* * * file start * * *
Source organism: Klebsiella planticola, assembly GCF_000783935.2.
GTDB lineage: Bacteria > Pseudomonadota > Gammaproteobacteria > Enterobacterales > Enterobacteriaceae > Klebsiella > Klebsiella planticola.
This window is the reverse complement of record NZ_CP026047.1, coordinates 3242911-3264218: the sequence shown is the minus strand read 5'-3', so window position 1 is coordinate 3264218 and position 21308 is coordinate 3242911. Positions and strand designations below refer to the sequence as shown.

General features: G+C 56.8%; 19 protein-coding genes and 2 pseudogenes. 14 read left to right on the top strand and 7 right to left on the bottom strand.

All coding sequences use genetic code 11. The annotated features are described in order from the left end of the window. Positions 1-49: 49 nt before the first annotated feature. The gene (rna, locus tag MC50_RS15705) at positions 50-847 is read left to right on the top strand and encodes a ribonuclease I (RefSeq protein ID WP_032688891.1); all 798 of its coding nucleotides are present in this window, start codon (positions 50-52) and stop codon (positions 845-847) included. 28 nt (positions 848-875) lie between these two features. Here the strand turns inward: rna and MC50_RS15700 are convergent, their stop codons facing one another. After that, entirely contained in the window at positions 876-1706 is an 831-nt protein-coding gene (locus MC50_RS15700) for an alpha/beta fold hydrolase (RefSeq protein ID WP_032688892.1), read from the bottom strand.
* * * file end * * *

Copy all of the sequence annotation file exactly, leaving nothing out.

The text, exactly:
Source organism: Klebsiella planticola, assembly GCF_000783935.2.
GTDB lineage: Bacteria > Pseudomonadota > Gammaproteobacteria > Enterobacterales > Enterobacteriaceae > Klebsiella > Klebsiella planticola.
This window is the reverse complement of record NZ_CP026047.1, coordinates 3242911-3264218: the sequence shown is the minus strand read 5'-3', so window position 1 is coordinate 3264218 and position 21308 is coordinate 3242911. Positions and strand designations below refer to the sequence as shown.

General features: G+C 56.8%; 19 protein-coding genes and 2 pseudogenes. 14 read left to right on the top strand and 7 right to left on the bottom strand.

All coding sequences use genetic code 11. The annotated features are described in order from the left end of the window. Positions 1-49: 49 nt before the first annotated feature. The gene (rna, locus tag MC50_RS15705) at positions 50-847 is read left to right on the top strand and encodes a ribonuclease I (RefSeq protein ID WP_032688891.1); all 798 of its coding nucleotides are present in this window, start codon (positions 50-52) and stop codon (positions 845-847) included. 28 nt (positions 848-875) lie between these two features. Here the strand turns inward: rna and MC50_RS15700 are convergent, their stop codons facing one another. After that, entirely contained in the window at positions 876-1706 is an 831-nt protein-coding gene (locus MC50_RS15700) for an alpha/beta fold hydrolase (RefSeq protein ID WP_032688892.1), read from the bottom strand.